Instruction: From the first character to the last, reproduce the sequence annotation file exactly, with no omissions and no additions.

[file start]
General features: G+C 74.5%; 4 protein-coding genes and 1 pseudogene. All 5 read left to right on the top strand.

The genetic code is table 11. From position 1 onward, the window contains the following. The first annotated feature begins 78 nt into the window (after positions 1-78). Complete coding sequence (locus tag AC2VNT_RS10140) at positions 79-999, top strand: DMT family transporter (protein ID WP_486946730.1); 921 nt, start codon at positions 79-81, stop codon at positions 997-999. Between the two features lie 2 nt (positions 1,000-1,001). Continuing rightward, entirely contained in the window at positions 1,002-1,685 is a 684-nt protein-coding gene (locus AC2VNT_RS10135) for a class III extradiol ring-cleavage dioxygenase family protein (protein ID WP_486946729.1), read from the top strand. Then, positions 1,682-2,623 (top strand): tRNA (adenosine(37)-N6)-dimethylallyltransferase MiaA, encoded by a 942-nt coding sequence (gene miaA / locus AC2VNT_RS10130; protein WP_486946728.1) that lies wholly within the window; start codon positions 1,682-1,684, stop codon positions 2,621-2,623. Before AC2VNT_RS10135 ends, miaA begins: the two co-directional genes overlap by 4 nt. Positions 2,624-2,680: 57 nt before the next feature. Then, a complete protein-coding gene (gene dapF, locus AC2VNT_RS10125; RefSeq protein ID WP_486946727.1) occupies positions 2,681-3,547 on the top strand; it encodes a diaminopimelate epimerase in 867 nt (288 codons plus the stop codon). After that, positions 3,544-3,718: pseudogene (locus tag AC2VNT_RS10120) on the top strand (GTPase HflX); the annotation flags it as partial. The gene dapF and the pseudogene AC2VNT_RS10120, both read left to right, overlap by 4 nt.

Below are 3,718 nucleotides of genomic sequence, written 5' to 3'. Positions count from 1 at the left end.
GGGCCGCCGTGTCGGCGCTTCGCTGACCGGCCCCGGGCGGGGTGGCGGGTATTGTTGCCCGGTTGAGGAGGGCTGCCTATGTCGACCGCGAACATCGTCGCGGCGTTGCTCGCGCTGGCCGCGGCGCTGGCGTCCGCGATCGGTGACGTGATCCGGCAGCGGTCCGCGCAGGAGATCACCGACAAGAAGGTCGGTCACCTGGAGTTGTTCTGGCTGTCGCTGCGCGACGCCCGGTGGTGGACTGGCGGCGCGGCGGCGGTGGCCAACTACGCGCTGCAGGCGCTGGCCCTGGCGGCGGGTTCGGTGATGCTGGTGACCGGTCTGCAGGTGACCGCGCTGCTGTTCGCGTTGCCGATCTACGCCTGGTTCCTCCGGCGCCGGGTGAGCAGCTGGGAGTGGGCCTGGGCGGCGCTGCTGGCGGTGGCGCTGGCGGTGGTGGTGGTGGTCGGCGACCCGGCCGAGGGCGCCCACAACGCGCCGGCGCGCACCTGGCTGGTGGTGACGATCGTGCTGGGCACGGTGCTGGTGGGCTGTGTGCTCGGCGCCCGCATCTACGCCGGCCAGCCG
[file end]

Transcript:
General features: G+C 74.5%; 4 protein-coding genes and 1 pseudogene. All 5 read left to right on the top strand.

The genetic code is table 11. From position 1 onward, the window contains the following. The first annotated feature begins 78 nt into the window (after positions 1-78). Complete coding sequence (locus tag AC2VNT_RS10140) at positions 79-999, top strand: DMT family transporter (protein ID WP_486946730.1); 921 nt, start codon at positions 79-81, stop codon at positions 997-999. Between the two features lie 2 nt (positions 1,000-1,001). Continuing rightward, entirely contained in the window at positions 1,002-1,685 is a 684-nt protein-coding gene (locus AC2VNT_RS10135) for a class III extradiol ring-cleavage dioxygenase family protein (protein ID WP_486946729.1), read from the top strand. Then, positions 1,682-2,623 (top strand): tRNA (adenosine(37)-N6)-dimethylallyltransferase MiaA, encoded by a 942-nt coding sequence (gene miaA / locus AC2VNT_RS10130; protein WP_486946728.1) that lies wholly within the window; start codon positions 1,682-1,684, stop codon positions 2,621-2,623. Before AC2VNT_RS10135 ends, miaA begins: the two co-directional genes overlap by 4 nt. Positions 2,624-2,680: 57 nt before the next feature. Then, a complete protein-coding gene (gene dapF, locus AC2VNT_RS10125; RefSeq protein ID WP_486946727.1) occupies positions 2,681-3,547 on the top strand; it encodes a diaminopimelate epimerase in 867 nt (288 codons plus the stop codon). After that, positions 3,544-3,718: pseudogene (locus tag AC2VNT_RS10120) on the top strand (GTPase HflX); the annotation flags it as partial. The gene dapF and the pseudogene AC2VNT_RS10120, both read left to right, overlap by 4 nt.

Below are 3,718 nucleotides of genomic sequence, written 5' to 3'. Positions count from 1 at the left end.
GGGCCGCCGTGTCGGCGCTTCGCTGACCGGCCCCGGGCGGGGTGGCGGGTATTGTTGCCCGGTTGAGGAGGGCTGCCTATGTCGACCGCGAACATCGTCGCGGCGTTGCTCGCGCTGGCCGCGGCGCTGGCGTCCGCGATCGGTGACGTGATCCGGCAGCGGTCCGCGCAGGAGATCACCGACAAGAAGGTCGGTCACCTGGAGTTGTTCTGGCTGTCGCTGCGCGACGCCCGGTGGTGGACTGGCGGCGCGGCGGCGGTGGCCAACTACGCGCTGCAGGCGCTGGCCCTGGCGGCGGGTTCGGTGATGCTGGTGACCGGTCTGCAGGTGACCGCGCTGCTGTTCGCGTTGCCGATCTACGCCTGGTTCCTCCGGCGCCGGGTGAGCAGCTGGGAGTGGGCCTGGGCGGCGCTGCTGGCGGTGGCGCTGGCGGTGGTGGTGGTGGTCGGCGACCCGGCCGAGGGCGCCCACAACGCGCCGGCGCGCACCTGGCTGGTGGTGACGATCGTGCTGGGCACGGTGCTGGTGGGCTGTGTGCTCGGCGCCCGCATCTACGCCGGCCAGCCG